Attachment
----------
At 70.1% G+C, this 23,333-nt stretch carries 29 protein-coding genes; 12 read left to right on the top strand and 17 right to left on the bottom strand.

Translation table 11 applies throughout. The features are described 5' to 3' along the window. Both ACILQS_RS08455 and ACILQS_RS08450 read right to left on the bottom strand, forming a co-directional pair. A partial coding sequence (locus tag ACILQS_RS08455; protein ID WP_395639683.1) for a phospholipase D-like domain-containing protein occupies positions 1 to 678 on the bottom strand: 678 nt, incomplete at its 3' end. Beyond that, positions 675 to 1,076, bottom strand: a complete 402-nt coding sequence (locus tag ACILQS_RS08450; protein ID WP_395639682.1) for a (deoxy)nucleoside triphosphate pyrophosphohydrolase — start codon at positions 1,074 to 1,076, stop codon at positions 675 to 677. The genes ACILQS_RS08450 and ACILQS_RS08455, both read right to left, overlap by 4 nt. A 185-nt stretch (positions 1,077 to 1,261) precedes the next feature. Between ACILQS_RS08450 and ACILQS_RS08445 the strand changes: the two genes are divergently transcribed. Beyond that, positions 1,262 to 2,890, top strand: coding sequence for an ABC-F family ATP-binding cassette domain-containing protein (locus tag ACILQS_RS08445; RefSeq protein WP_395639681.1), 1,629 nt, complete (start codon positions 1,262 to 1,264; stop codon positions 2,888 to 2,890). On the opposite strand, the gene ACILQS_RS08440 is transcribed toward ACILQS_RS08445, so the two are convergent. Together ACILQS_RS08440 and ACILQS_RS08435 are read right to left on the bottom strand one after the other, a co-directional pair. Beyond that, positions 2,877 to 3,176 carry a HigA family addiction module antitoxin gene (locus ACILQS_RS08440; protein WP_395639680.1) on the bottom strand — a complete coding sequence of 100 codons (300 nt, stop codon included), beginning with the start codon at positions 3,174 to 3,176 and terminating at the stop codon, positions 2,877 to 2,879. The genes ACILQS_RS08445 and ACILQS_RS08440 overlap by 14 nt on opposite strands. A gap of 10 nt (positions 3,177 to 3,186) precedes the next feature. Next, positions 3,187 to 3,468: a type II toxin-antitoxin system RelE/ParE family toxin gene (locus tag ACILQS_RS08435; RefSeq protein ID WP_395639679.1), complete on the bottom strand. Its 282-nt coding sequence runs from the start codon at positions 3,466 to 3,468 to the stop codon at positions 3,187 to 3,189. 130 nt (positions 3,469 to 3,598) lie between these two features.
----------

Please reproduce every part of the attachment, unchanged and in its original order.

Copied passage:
At 70.1% G+C, this 23,333-nt stretch carries 29 protein-coding genes; 12 read left to right on the top strand and 17 right to left on the bottom strand.

Translation table 11 applies throughout. The features are described 5' to 3' along the window. Both ACILQS_RS08455 and ACILQS_RS08450 read right to left on the bottom strand, forming a co-directional pair. A partial coding sequence (locus tag ACILQS_RS08455; protein ID WP_395639683.1) for a phospholipase D-like domain-containing protein occupies positions 1 to 678 on the bottom strand: 678 nt, incomplete at its 3' end. Beyond that, positions 675 to 1,076, bottom strand: a complete 402-nt coding sequence (locus tag ACILQS_RS08450; protein ID WP_395639682.1) for a (deoxy)nucleoside triphosphate pyrophosphohydrolase — start codon at positions 1,074 to 1,076, stop codon at positions 675 to 677. The genes ACILQS_RS08450 and ACILQS_RS08455, both read right to left, overlap by 4 nt. A 185-nt stretch (positions 1,077 to 1,261) precedes the next feature. Between ACILQS_RS08450 and ACILQS_RS08445 the strand changes: the two genes are divergently transcribed. Beyond that, positions 1,262 to 2,890, top strand: coding sequence for an ABC-F family ATP-binding cassette domain-containing protein (locus tag ACILQS_RS08445; RefSeq protein WP_395639681.1), 1,629 nt, complete (start codon positions 1,262 to 1,264; stop codon positions 2,888 to 2,890). On the opposite strand, the gene ACILQS_RS08440 is transcribed toward ACILQS_RS08445, so the two are convergent. Together ACILQS_RS08440 and ACILQS_RS08435 are read right to left on the bottom strand one after the other, a co-directional pair. Beyond that, positions 2,877 to 3,176 carry a HigA family addiction module antitoxin gene (locus ACILQS_RS08440; protein WP_395639680.1) on the bottom strand — a complete coding sequence of 100 codons (300 nt, stop codon included), beginning with the start codon at positions 3,174 to 3,176 and terminating at the stop codon, positions 2,877 to 2,879. The genes ACILQS_RS08445 and ACILQS_RS08440 overlap by 14 nt on opposite strands. A gap of 10 nt (positions 3,177 to 3,186) precedes the next feature. Next, positions 3,187 to 3,468: a type II toxin-antitoxin system RelE/ParE family toxin gene (locus tag ACILQS_RS08435; RefSeq protein ID WP_395639679.1), complete on the bottom strand. Its 282-nt coding sequence runs from the start codon at positions 3,466 to 3,468 to the stop codon at positions 3,187 to 3,189. 130 nt (positions 3,469 to 3,598) lie between these two features.